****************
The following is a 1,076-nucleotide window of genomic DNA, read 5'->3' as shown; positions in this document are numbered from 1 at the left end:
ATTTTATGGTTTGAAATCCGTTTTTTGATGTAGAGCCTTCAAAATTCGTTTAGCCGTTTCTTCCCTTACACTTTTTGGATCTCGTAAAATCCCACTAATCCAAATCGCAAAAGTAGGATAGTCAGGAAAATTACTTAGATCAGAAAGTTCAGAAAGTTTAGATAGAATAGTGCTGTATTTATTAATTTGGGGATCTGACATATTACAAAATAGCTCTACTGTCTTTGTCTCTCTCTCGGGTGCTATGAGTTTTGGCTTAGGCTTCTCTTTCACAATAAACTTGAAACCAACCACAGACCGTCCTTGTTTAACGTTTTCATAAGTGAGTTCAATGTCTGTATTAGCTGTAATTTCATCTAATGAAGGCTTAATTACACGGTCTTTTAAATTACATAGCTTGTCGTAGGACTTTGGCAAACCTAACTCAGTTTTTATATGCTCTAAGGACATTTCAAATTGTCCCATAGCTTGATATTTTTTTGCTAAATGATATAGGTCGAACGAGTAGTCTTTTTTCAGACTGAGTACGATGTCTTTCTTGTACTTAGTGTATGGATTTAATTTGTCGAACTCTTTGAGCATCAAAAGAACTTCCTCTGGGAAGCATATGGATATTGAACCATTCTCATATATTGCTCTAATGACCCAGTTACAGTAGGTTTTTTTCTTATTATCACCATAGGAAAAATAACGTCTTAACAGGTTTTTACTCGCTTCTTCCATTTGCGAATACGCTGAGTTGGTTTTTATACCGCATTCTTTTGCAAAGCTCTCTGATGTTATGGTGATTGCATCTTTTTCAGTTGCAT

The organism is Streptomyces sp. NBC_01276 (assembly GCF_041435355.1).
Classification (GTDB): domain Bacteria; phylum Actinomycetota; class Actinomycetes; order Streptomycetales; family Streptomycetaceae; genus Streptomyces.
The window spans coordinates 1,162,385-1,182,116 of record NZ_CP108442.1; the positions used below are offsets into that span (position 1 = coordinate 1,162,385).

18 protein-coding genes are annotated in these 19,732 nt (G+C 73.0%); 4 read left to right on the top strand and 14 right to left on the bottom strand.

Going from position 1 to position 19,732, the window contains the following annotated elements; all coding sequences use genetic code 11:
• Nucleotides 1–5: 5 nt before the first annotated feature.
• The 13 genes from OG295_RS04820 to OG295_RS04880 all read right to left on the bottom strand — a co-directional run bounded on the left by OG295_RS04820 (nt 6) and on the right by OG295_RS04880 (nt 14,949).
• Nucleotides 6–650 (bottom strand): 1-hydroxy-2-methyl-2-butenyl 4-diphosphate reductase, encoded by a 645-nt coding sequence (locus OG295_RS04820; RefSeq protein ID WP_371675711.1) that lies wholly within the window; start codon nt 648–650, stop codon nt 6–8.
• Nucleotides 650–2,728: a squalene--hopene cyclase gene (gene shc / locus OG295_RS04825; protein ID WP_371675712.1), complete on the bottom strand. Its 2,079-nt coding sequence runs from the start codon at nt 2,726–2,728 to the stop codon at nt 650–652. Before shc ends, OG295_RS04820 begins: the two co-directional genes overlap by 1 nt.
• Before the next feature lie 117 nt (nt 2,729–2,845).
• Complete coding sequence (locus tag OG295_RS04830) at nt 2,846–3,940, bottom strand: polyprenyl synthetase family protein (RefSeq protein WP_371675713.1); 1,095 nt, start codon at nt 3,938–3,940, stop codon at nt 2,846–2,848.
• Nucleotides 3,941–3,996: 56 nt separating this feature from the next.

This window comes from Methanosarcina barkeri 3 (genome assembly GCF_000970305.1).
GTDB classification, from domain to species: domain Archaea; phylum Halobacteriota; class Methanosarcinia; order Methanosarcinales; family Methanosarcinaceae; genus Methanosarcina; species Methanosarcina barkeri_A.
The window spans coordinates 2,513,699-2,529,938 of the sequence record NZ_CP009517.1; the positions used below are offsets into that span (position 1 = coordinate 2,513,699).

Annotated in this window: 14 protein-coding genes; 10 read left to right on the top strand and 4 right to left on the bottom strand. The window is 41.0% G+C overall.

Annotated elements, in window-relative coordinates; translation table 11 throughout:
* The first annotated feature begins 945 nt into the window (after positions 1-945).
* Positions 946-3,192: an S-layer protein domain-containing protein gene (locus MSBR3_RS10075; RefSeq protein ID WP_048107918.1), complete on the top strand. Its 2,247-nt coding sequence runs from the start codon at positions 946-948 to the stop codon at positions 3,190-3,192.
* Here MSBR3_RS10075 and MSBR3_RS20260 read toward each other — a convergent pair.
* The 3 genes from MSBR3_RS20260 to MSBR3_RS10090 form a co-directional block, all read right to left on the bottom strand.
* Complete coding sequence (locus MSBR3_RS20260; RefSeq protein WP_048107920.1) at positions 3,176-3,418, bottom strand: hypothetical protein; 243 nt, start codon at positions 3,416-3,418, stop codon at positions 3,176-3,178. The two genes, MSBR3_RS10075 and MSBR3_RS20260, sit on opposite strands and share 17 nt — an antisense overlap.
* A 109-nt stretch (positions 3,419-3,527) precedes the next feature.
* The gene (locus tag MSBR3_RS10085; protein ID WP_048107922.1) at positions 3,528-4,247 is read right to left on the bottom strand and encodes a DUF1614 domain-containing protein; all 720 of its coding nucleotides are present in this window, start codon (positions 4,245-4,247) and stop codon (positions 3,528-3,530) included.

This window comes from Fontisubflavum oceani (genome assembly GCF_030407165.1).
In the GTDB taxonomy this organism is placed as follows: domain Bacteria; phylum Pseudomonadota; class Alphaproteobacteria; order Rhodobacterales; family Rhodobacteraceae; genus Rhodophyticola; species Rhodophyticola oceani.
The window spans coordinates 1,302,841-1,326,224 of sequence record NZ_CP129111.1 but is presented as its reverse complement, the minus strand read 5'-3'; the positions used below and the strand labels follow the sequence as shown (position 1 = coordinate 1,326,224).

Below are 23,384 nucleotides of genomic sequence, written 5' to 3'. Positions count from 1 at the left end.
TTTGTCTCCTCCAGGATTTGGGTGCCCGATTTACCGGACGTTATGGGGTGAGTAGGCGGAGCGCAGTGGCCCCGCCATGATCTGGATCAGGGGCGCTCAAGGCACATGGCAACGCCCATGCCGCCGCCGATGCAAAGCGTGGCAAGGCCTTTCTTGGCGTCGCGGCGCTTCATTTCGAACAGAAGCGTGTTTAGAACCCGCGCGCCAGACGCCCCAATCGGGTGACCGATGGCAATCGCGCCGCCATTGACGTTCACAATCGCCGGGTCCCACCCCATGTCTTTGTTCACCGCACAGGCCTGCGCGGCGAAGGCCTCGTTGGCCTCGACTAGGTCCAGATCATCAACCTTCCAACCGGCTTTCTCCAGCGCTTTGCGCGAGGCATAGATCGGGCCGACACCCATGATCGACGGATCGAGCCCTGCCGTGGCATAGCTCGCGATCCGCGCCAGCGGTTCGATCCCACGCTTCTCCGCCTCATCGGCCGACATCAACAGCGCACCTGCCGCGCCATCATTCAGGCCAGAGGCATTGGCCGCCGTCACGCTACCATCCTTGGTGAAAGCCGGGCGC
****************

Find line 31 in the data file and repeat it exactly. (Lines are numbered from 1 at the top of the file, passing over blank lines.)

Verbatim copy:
TTTGTCTCCTCCAGGATTTGGGTGCCCGATTTACCGGACGTTATGGGGTGAGTAGGCGGAGCGCAGTGGCCCCGCCATGATCTGGATCAGGGGCGCTCAAGGCACATGGCAACGCCCATGCCGCCGCCGATGCAAAGCGTGGCAAGGCCTTTCTTGGCGTCGCGGCGCTTCATTTCGAACAGAAGCGTGTTTAGAACCCGCGCGCCAGACGCCCCAATCGGGTGACCGATGGCAATCGCGCCGCCATTGACGTTCACAATCGCCGGGTCCCACCCCATGTCTTTGTTCACCGCACAGGCCTGCGCGGCGAAGGCCTCGTTGGCCTCGACTAGGTCCAGATCATCAACCTTCCAACCGGCTTTCTCCAGCGCTTTGCGCGAGGCATAGATCGGGCCGACACCCATGATCGACGGATCGAGCCCTGCCGTGGCATAGCTCGCGATCCGCGCCAGCGGTTCGATCCCACGCTTCTCCGCCTCATCGGCCGACATCAACAGCGCACCTGCCGCGCCATCATTCAGGCCAGAGGCATTGGCCGCCGTCACGCTACCATCCTTGGTGAAAGCCGGGCGC